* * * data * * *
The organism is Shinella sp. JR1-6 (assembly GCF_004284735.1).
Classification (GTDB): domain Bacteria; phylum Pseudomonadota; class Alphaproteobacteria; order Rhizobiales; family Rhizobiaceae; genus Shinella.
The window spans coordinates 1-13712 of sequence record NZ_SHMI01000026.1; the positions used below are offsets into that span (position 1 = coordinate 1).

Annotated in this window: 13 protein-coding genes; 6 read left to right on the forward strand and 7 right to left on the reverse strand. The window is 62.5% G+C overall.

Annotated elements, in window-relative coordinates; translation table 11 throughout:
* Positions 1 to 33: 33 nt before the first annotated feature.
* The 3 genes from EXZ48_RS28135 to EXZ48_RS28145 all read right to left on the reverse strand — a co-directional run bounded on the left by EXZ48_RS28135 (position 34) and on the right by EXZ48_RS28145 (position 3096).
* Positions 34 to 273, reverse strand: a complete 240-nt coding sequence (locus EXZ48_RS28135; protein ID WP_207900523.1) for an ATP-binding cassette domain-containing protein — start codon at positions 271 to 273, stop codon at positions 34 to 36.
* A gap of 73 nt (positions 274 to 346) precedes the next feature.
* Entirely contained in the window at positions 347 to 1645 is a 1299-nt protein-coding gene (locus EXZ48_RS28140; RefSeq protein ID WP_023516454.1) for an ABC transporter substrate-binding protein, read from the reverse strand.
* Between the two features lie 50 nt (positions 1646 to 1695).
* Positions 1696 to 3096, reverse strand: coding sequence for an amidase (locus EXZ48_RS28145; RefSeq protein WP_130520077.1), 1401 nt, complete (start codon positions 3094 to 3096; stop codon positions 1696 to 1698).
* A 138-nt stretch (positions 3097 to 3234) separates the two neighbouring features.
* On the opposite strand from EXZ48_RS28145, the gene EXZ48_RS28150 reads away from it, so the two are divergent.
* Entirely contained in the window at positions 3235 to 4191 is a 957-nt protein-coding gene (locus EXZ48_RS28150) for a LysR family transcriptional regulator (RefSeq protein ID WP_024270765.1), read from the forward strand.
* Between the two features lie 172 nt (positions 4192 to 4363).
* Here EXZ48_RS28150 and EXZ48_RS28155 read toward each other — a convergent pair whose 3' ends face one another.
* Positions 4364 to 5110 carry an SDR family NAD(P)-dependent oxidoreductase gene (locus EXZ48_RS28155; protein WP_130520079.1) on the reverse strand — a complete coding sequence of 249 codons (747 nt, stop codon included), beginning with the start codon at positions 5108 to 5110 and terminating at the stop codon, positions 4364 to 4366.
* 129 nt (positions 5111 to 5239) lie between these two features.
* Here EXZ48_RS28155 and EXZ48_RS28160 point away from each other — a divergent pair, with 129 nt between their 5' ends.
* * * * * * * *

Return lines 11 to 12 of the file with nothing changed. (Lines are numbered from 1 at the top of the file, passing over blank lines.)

* Between the two features lie 50 nt (positions 1646 to 1695).
* Positions 1696 to 3096, reverse strand: coding sequence for an amidase (locus EXZ48_RS28145; RefSeq protein WP_130520077.1), 1401 nt, complete (start codon positions 3094 to 3096; stop codon positions 1696 to 1698).